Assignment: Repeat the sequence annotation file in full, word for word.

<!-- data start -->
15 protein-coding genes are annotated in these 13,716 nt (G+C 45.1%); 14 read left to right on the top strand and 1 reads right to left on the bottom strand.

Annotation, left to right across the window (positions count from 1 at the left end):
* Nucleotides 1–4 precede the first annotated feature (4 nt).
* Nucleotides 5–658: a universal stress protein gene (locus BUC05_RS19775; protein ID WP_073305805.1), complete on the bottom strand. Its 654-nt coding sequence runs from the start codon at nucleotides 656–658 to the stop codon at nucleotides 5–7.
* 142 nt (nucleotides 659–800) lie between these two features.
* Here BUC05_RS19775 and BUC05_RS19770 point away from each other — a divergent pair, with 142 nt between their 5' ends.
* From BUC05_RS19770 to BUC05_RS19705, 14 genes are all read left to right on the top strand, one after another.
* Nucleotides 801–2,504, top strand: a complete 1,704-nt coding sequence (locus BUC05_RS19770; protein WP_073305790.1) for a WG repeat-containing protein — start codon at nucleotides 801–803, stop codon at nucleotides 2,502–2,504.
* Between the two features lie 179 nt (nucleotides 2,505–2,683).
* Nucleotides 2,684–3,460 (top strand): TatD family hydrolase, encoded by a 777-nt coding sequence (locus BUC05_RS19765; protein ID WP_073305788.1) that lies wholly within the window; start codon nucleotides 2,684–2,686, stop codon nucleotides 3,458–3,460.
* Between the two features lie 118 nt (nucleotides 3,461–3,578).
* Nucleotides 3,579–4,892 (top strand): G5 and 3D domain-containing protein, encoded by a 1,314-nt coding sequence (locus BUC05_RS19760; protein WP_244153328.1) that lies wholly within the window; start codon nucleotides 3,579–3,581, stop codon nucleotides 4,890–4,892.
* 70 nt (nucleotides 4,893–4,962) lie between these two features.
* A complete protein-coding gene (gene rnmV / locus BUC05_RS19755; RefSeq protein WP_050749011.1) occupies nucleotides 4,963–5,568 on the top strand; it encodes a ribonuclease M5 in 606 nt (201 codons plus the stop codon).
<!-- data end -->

15 protein-coding genes are annotated in these 13,716 nt (G+C 45.1%); 14 read left to right on the top strand and 1 reads right to left on the bottom strand.

Annotation, left to right across the window (positions count from 1 at the left end):
* Nucleotides 1–4 precede the first annotated feature (4 nt).
* Nucleotides 5–658: a universal stress protein gene (locus BUC05_RS19775; protein ID WP_073305805.1), complete on the bottom strand. Its 654-nt coding sequence runs from the start codon at nucleotides 656–658 to the stop codon at nucleotides 5–7.
* 142 nt (nucleotides 659–800) lie between these two features.
* Here BUC05_RS19775 and BUC05_RS19770 point away from each other — a divergent pair, with 142 nt between their 5' ends.
* From BUC05_RS19770 to BUC05_RS19705, 14 genes are all read left to right on the top strand, one after another.
* Nucleotides 801–2,504, top strand: a complete 1,704-nt coding sequence (locus BUC05_RS19770; protein WP_073305790.1) for a WG repeat-containing protein — start codon at nucleotides 801–803, stop codon at nucleotides 2,502–2,504.
* Between the two features lie 179 nt (nucleotides 2,505–2,683).
* Nucleotides 2,684–3,460 (top strand): TatD family hydrolase, encoded by a 777-nt coding sequence (locus BUC05_RS19765; protein ID WP_073305788.1) that lies wholly within the window; start codon nucleotides 2,684–2,686, stop codon nucleotides 3,458–3,460.
* Between the two features lie 118 nt (nucleotides 3,461–3,578).
* Nucleotides 3,579–4,892 (top strand): G5 and 3D domain-containing protein, encoded by a 1,314-nt coding sequence (locus BUC05_RS19760; protein WP_244153328.1) that lies wholly within the window; start codon nucleotides 3,579–3,581, stop codon nucleotides 4,890–4,892.
* 70 nt (nucleotides 4,893–4,962) lie between these two features.
* A complete protein-coding gene (gene rnmV / locus BUC05_RS19755; RefSeq protein WP_050749011.1) occupies nucleotides 4,963–5,568 on the top strand; it encodes a ribonuclease M5 in 606 nt (201 codons plus the stop codon).